Dabbling, he said, as if it were just a school science experiment, as if it were simply a recipe put together with whatever lay unused in the fridge. And it largely was that, Gautam poring over books as thick as a dictionary and playing with herbs and powders and mixtures with names so arcane that merely uttering them endowed him with unquestionable authority.
I could have told him for free that most of it was common sense; a little clove oil applied to an aching tooth, a little honey and ginger for a sore throat, but he busied himself with his research, unearthing tinctures where ancient remedies had always sufficed, telling me names of concoctions and chemical combinations with such relish that I held my tongue.
It kept him busy, this new obsession. What was more, it brought the family closer too. He was more solicitous with his parents, who grew to complain of every minor ailment in response. A morning yawn would unearth an aching jaw, a misstep would reveal a twisted ankle. I wasn’t sure if Gautam saw through his parents’ attention-seeking behaviour as he dealt with every complaint with the utmost seriousness. The children called more often too, and anytime one of our grandchildren had a scrape, Gautam was consulted. He told them to apply a turmeric paste on scabs and wounds and to boil apple juice with cloves and cinnamon and ginger as winter set in—‘part placebo and part restorative’, and though they both rolled their eyes at their father’s quackery, they listened.
The neighbourhood remained safe from Covid for the longest time. It was an elderly neighbourhood, by and large, with most residents having bought their houses when South Delhi land prices were affordable. Children had been educated and had moved out or moved abroad; mortgages had been paid off. Some had sold off part or all of their homes to monetise their assets, but a substantial chunk of the neighbourhood’s earliest residents remained.
They kicked into action as soon as news of the virus spread, locking in supply chains and paying workers and cleaners to stay at home. No one went to the temple; no one went on morning walks. No one interacted with one another. We all turned into our own little household bubbles, secure from the rest of the world.
No one knew how the news of Gautam experimenting with medicine spread. We didn’t have any local friends, of course, but late one morning in mid-April, the landline rang, and a hesitant voice asked to speak to Gautam. I didn’t recognise the caller, and when I asked who it was, I was told it was Mr Choudhury from further down the road. ‘I hear he practises medicine’, said Mr Choudhury in a hopeful voice, and I called out for Gautam.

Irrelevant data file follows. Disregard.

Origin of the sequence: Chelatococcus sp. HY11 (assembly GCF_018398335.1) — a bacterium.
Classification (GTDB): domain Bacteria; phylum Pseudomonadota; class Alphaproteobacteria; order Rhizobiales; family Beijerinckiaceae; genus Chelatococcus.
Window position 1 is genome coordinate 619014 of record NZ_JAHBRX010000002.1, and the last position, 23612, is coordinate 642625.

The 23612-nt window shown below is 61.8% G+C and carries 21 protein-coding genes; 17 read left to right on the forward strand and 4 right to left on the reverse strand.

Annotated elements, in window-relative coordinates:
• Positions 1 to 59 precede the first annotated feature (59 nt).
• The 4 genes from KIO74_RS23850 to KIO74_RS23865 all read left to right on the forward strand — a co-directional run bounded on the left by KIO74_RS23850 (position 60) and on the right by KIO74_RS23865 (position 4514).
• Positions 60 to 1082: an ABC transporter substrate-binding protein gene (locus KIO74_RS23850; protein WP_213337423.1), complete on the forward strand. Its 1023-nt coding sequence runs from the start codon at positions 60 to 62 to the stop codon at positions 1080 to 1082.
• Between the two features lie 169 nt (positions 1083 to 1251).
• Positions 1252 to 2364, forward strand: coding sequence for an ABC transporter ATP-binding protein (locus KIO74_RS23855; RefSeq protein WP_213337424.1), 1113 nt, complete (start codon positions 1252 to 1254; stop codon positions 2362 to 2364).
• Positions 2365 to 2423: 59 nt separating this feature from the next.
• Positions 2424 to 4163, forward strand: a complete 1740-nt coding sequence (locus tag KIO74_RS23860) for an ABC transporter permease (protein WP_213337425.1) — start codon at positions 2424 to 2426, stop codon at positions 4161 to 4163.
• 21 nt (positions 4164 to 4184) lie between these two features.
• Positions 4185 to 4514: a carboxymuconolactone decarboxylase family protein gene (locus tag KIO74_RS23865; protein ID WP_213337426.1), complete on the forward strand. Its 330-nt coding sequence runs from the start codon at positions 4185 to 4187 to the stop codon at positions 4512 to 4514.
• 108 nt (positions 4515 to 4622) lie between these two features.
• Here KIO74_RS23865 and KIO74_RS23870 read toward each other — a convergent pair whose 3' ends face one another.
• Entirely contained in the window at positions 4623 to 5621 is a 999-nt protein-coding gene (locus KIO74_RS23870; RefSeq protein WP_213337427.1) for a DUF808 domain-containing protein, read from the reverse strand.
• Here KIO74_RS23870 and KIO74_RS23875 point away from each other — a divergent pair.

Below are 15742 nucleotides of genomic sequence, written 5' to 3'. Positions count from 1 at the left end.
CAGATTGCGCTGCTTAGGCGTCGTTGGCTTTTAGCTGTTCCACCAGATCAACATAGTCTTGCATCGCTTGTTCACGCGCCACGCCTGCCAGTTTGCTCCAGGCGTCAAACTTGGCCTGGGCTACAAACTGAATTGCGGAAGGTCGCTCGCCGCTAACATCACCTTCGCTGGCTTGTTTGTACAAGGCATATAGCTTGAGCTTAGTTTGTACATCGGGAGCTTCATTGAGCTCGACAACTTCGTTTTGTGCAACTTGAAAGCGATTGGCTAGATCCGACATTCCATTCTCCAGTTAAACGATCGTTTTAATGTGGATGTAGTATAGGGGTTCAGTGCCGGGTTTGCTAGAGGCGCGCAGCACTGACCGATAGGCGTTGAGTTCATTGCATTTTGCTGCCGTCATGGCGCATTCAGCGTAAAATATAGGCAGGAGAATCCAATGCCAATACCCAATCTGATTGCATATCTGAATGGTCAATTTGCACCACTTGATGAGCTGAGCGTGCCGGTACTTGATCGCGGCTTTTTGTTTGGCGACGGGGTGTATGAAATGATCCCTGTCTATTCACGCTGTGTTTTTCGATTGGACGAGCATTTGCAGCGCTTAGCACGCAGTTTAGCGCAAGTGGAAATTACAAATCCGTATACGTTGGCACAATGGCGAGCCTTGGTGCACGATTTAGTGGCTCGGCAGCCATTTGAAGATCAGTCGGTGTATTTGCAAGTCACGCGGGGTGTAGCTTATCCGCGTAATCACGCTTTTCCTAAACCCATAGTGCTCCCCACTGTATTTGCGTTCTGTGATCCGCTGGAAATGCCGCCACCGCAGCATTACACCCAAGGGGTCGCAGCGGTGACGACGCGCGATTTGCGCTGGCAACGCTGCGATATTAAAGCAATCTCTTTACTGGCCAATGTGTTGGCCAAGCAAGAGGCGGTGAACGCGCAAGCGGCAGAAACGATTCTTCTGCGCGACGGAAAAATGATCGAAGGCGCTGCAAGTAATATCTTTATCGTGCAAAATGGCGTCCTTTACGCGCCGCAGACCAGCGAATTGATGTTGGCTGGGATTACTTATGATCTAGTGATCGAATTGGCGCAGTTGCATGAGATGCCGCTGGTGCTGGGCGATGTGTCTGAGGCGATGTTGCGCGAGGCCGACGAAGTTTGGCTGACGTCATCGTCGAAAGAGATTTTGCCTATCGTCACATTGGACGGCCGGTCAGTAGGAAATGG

A steady stream of callers followed. I grew used to waking up to him pronouncing his impossible words—Astragalus and liquorice root and Eupatorium and Byronia. His prescriptions grew more bizarre as the day progressed, telling those who complained of breathlessness to take Aspidosperma in mother tincture, and while I laughed with juvenile delight at the name, he would wave his hands angrily at me to bid me quiet. His pronouncements would grow more indecipherable in response to my irreverence, and when I heard him say, ‘This is prophylactic and also treatment if infection has occurred’, I would take it as my cue to leave the room.
The arcane nature of his pronouncements didn’t lose him his followers. They only grew, persuaded, no doubt, by his assurance and by the fact that a man who had been responsible for the country’s tax intake could be trusted with their health. The fact that he had never been trained in medicine or the fact that he blanched at the thought of blood was neither here nor there.
Soon they were all calling; all the Covid-19 naysayers, all the nervous parents and the ageing hypochondriacs and all those who declaimed alternative medicine. The wives usually called first, using their acquaintance with me from the temple as a means of establishing contact. They listened with rapt attention as Gautam spoke, and in return for his advice, we began to receive gifts; homemade sweets and pickles, coffee table books and silver-tipped tea fresh from the mountains.
The month of May sped past, and it looked like Covid-19 was losing steam. Jobs had been lost; migrant workers had walked thousands of miles to return home, but the damage to life seemed to have been mercifully limited. They called it the Indian miracle, the apparent victory of a young population over a virus in summertime.
Late one evening, as Gautam leant back against the bed, adjusting his pillows before looking to pilfer one of mine, I said to him, ‘It’s been good for you, this coronavirus business.’
He had just concluded his after-dinner clinic. He had bathed, had retired to his study in his freshly starched pyjama kurta and had accepted calls for one hour before joining me in bed. He would have carried on with his doctoring, but I had cleared my throat outside his study, and he had brought his conversation with his patient to a rueful close. ‘It’s late now’, he had explained. ‘And I don’t want to disturb my elderly parents.’
‘Yes, of course’, I had heard from across the line. ‘Thank you so much for your advice.’
He’d come into the bedroom exhilarated, his skin flushed, his manner animated. He pretended to complain about his long day, then paused at my remark. ‘This coronavirus business’, he echoed. He studied me for a long minute, considering my words. He didn’t smile or give any indication of approving of my hilarity, and instead, his eyes grew narrower, and he frowned as if he couldn’t believe me capable of my sacrilege. ‘Really, Simi’, he said as he pinched a pillow from my side of the bed, ‘You surprise me.’
I laughed again as he shook his head. ‘Shh’, he said, pointing to where my parents-in-law slept. ‘They’ll think you’re having a breakdown.’
I laughed louder as he pursed his lips in pretend disapproval, and as he turned to switch off the bedside lamp, I stole my pillow back and placed it safely under my head.